Answered

Adding a GPS and heading sensor to the camera system to improve outdoor scanning.

It would be great if the camera system could be used more effectively outdoors.

Unfortunately, direct sunlight interferes with the infrared sensors that are critical to its ability to work out the position and heading of the camera relative the previous position of the camera. It is possible to scan during twilight hours but then it usually becomes necessary to make multiple visits to the same job location in order to complete the scanning.

To get around the problem I suggest that it should be possible to use a combination of GPS and a heading sensor to work out the camera's location and the direction that it is facing.

Both types of sensors are commonly found in smart phones these days and are now very cheap to source.

If high accuracy positioning is required (10cm or better) then it should be possible to record raw GPS data in RINEX format and submit that data for post processing when the model is uploaded to the cloud.

There are a number of organizations out there that offer free RINEX processing.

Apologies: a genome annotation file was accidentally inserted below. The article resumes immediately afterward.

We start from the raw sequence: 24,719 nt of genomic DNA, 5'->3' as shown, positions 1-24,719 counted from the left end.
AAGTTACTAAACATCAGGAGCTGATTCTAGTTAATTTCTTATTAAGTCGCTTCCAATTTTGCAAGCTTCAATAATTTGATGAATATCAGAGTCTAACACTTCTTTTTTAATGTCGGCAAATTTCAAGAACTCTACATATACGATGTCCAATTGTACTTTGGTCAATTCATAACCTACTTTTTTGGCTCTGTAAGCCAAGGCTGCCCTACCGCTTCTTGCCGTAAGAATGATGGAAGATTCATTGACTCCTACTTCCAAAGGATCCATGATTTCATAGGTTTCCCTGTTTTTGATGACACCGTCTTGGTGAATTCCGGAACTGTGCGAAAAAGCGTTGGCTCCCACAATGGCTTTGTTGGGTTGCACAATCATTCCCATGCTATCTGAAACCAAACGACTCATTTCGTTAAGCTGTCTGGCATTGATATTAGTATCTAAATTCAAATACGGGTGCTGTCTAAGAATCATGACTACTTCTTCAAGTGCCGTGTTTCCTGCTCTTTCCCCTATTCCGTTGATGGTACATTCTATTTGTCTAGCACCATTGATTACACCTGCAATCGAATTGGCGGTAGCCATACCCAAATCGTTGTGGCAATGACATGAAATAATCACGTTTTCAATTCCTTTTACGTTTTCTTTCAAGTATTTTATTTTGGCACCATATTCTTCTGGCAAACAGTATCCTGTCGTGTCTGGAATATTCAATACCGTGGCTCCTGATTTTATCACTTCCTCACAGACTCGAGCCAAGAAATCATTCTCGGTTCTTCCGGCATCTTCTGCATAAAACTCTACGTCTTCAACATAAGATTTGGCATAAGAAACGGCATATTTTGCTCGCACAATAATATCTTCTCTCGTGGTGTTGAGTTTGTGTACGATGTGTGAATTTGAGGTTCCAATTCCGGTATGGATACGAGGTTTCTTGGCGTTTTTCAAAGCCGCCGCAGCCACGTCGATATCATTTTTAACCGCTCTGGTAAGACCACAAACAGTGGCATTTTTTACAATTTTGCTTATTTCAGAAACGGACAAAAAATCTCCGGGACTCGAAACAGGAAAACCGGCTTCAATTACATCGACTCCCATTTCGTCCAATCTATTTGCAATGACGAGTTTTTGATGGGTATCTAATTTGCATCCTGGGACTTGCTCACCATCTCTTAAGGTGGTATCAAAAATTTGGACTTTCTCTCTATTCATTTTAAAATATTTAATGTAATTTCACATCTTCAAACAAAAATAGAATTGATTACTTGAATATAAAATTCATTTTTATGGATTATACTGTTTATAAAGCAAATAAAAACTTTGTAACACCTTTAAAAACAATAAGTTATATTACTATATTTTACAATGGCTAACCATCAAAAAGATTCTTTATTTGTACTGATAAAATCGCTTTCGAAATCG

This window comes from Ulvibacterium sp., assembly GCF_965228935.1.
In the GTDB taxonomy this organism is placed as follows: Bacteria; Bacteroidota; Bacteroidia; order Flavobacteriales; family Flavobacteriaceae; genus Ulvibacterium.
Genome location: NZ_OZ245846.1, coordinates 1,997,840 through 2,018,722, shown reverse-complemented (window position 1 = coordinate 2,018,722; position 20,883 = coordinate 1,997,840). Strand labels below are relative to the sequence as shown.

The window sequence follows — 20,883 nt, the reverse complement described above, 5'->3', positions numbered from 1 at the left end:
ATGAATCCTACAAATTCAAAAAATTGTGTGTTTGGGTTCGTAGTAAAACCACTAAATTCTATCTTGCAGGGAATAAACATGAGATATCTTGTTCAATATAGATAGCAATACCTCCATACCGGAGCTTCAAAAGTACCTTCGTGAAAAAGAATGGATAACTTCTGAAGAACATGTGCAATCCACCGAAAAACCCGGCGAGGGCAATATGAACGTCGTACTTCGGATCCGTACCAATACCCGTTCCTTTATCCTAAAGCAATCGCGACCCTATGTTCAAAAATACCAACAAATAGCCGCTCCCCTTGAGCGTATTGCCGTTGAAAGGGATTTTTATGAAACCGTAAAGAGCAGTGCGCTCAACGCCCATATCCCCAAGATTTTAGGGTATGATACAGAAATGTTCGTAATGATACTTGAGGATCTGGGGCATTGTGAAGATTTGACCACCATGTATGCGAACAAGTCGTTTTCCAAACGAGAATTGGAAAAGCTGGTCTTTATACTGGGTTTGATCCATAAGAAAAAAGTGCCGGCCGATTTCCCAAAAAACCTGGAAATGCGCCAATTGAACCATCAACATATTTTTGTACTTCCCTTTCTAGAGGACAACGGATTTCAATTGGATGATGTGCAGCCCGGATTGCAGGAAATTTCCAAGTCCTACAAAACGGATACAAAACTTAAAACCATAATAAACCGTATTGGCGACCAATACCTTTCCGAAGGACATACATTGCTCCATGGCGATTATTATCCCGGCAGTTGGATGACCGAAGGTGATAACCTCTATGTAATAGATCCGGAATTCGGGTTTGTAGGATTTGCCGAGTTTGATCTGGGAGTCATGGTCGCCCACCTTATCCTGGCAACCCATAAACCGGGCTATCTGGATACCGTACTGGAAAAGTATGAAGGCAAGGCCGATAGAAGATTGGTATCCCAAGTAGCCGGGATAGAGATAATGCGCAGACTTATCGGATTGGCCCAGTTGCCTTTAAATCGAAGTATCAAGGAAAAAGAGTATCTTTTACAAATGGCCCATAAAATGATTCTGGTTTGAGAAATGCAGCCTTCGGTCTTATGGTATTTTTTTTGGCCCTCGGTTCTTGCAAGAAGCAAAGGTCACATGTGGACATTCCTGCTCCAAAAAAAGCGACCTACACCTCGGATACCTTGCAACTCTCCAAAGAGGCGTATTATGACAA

A good example is that offered by NRC Canada for example: https://webapp.geod.nrcan.gc.ca/geod/tools-outils/ppp.php?locale=en

Obviously, you wouldn't get a 3D model from the outdoor scans but it would be very simple to generate a map with all of the scan locations overlaid onto it.

An additional benefit would be that no time would be spent waiting for alignments and you could also have very large spaces between scan positions if you wanted them.

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Comments

2 comments
  • This is a really cool idea. The built in GPS could also be used to help link the outside tour to the inside tour.

  • Actually once you have exact scan positions through this method, maybe a 3D approximate model of the outdoor space could be generated with some good algorithm that takes two or more views from different points to understand depth.

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